be considered in making funding decisions:
o  quality of the proposed project as determined by peer review;
o  availability of funds; and
o  program balance among research areas of the announcement.
Written and telephone inquires concerning this RFA are encouraged.
The opportunity to clarify any issues or questions from potential
applicants is welcomed.
Direct inquiries regarding programmatic issues to:
Jose Velazquez, Ph.D.
Chemical Exposures and Molecular Biology Branch
National Institute of Environmental Health Sciences
P.O. Box 12233, 104 Alexander Drive, MD-3-04
Research Triangle Park, NC  27709
Telephone:  (919) 541-4998
FAX:  (919) 541-4937
Email:  velazqu1@niehs.nih.gov
Direct inquiries regarding fiscal matters to:
Mr. David L. Mineo
Division of Extramural Research and Training
National Institute of Environmental Health Sciences
P.O. Box 12233
Research Triangle Park, NC 27709
Telephone:  (919) 541-1373
This program is described in the Catalog of Federal Domestic
Assistance No.93.113, 93.114, and 93.15.  Awards are made under
authorization of the Public Health Service Act, Title IV, Part A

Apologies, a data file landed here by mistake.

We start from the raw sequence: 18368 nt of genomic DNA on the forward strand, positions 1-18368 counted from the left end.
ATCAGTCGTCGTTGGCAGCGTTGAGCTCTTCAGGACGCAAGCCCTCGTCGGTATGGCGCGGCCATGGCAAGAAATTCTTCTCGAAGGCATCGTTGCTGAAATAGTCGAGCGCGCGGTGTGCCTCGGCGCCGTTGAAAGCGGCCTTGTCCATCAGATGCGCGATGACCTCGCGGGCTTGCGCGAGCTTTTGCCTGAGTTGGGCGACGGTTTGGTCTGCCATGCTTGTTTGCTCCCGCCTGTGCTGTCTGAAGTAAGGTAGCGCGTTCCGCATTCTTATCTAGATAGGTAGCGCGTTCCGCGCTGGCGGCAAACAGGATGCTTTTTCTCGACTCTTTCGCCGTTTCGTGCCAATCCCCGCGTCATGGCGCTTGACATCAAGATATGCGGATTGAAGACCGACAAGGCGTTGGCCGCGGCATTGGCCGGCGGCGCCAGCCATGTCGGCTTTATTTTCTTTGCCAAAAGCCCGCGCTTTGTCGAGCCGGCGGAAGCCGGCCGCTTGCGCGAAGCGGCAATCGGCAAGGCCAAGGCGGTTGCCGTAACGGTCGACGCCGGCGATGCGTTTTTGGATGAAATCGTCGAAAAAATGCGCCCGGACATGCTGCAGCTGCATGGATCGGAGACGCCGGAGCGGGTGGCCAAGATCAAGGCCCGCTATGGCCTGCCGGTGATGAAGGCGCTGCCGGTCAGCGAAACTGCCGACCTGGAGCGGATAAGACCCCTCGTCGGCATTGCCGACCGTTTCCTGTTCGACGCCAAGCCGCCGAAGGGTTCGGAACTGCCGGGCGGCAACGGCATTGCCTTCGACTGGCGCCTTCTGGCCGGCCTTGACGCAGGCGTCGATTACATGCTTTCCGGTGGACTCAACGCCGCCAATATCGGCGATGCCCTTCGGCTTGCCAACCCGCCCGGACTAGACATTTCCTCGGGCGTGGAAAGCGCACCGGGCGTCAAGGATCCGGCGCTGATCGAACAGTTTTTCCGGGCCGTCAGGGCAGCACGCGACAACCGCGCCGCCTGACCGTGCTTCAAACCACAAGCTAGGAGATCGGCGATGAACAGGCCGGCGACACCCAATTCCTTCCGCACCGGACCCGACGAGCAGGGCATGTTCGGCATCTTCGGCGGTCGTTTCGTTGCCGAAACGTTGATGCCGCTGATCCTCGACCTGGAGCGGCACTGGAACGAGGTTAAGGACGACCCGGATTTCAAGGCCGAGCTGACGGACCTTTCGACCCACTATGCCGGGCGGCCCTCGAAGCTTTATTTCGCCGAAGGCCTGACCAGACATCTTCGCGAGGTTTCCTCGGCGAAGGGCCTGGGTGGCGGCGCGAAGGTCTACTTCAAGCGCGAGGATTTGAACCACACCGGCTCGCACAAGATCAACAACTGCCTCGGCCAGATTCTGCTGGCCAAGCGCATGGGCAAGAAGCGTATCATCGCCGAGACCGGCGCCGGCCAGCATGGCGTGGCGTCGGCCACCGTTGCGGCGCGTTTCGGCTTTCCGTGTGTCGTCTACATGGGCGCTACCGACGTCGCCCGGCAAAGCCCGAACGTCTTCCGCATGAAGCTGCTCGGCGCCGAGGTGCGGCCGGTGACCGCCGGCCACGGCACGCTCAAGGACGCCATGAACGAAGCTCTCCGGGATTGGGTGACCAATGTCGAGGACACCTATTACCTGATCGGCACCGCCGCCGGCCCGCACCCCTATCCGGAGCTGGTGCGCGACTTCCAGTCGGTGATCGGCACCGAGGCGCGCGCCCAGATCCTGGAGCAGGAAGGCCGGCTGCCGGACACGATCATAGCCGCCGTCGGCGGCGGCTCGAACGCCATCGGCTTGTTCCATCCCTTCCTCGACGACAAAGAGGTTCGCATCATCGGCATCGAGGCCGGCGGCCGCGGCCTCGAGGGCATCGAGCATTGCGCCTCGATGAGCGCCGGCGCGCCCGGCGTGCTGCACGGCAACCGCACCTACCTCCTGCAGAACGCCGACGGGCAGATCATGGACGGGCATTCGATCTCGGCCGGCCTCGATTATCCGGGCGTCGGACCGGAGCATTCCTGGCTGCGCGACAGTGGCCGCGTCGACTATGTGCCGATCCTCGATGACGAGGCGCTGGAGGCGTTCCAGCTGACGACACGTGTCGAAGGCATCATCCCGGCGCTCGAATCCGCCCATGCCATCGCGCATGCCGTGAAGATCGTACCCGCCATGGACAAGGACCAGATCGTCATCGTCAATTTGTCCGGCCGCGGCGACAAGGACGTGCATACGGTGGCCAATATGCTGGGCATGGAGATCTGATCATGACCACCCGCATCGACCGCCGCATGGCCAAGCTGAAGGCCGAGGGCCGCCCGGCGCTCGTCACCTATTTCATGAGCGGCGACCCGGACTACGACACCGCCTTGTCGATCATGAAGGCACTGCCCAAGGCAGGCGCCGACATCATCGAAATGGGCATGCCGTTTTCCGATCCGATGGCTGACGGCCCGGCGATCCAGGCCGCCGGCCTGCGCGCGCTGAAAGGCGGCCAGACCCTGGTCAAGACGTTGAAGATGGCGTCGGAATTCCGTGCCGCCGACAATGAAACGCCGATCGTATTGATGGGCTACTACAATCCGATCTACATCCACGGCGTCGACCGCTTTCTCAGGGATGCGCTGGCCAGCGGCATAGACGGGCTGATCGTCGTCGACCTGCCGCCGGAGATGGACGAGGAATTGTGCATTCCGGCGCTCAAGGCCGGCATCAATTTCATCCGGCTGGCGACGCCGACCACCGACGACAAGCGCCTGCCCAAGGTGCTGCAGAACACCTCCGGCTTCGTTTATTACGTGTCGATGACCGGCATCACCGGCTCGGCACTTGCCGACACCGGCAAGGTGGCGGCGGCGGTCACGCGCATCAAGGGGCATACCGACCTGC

(Public Law 78-410, as amended by Public Law 99-158, 43 USC 241 and
285) and administered under PHS Grants Policies and Federal
Regulations 42 CFR 52 and 45 CFR Part 74.  This program is not
subject to the intergovernmental review requirements of executive
order 12372 or Health Systems Agency Review.
The PHS strongly encourages all grant and contract recipients to
provide a smoke free workplace and promote the non use of all tobacco
products.  In addition, Public Law 103 227, the Pro Children Act of
1994, prohibits smoking in certain facilities (or in some cases, any
portion of a facility) in which regular or routine education,
library, day care, health care or early childhood development
services are provided to children.  This is consistent with the PHS
mission to protect and advance the physical and mental health of the
American people.